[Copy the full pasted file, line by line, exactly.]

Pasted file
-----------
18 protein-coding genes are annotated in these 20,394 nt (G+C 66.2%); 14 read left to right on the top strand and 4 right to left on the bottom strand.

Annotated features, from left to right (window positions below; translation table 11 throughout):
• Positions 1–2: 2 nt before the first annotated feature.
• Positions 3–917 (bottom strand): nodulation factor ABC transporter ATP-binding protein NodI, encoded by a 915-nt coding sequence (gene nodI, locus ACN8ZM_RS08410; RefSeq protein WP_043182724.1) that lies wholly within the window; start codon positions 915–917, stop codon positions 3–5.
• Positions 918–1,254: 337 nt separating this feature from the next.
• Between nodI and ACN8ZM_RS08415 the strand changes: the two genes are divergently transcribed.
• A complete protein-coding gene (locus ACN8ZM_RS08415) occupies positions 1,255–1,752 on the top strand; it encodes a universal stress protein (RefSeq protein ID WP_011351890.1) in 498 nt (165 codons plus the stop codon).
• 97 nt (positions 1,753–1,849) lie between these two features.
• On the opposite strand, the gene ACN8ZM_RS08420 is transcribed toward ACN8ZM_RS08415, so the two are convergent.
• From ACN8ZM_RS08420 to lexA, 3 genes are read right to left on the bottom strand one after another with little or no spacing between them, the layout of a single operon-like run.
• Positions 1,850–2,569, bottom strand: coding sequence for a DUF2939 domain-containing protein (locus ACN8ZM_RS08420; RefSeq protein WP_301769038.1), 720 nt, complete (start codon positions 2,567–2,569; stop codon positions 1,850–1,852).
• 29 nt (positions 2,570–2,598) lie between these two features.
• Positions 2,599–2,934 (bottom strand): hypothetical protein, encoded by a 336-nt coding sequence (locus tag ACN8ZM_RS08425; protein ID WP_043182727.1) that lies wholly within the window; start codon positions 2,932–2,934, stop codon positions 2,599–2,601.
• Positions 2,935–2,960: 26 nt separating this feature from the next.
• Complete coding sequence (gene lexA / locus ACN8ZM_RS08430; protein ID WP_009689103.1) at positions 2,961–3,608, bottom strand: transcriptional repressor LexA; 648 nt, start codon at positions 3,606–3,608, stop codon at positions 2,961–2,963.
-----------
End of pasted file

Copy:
18 protein-coding genes are annotated in these 20,394 nt (G+C 66.2%); 14 read left to right on the top strand and 4 right to left on the bottom strand.

Annotated features, from left to right (window positions below; translation table 11 throughout):
• Positions 1–2: 2 nt before the first annotated feature.
• Positions 3–917 (bottom strand): nodulation factor ABC transporter ATP-binding protein NodI, encoded by a 915-nt coding sequence (gene nodI, locus ACN8ZM_RS08410; RefSeq protein WP_043182724.1) that lies wholly within the window; start codon positions 915–917, stop codon positions 3–5.
• Positions 918–1,254: 337 nt separating this feature from the next.
• Between nodI and ACN8ZM_RS08415 the strand changes: the two genes are divergently transcribed.
• A complete protein-coding gene (locus ACN8ZM_RS08415) occupies positions 1,255–1,752 on the top strand; it encodes a universal stress protein (RefSeq protein ID WP_011351890.1) in 498 nt (165 codons plus the stop codon).
• 97 nt (positions 1,753–1,849) lie between these two features.
• On the opposite strand, the gene ACN8ZM_RS08420 is transcribed toward ACN8ZM_RS08415, so the two are convergent.
• From ACN8ZM_RS08420 to lexA, 3 genes are read right to left on the bottom strand one after another with little or no spacing between them, the layout of a single operon-like run.
• Positions 1,850–2,569, bottom strand: coding sequence for a DUF2939 domain-containing protein (locus ACN8ZM_RS08420; RefSeq protein WP_301769038.1), 720 nt, complete (start codon positions 2,567–2,569; stop codon positions 1,850–1,852).
• 29 nt (positions 2,570–2,598) lie between these two features.
• Positions 2,599–2,934 (bottom strand): hypothetical protein, encoded by a 336-nt coding sequence (locus tag ACN8ZM_RS08425; protein ID WP_043182727.1) that lies wholly within the window; start codon positions 2,932–2,934, stop codon positions 2,599–2,601.
• Positions 2,935–2,960: 26 nt separating this feature from the next.
• Complete coding sequence (gene lexA / locus ACN8ZM_RS08430; protein ID WP_009689103.1) at positions 2,961–3,608, bottom strand: transcriptional repressor LexA; 648 nt, start codon at positions 3,606–3,608, stop codon at positions 2,961–2,963.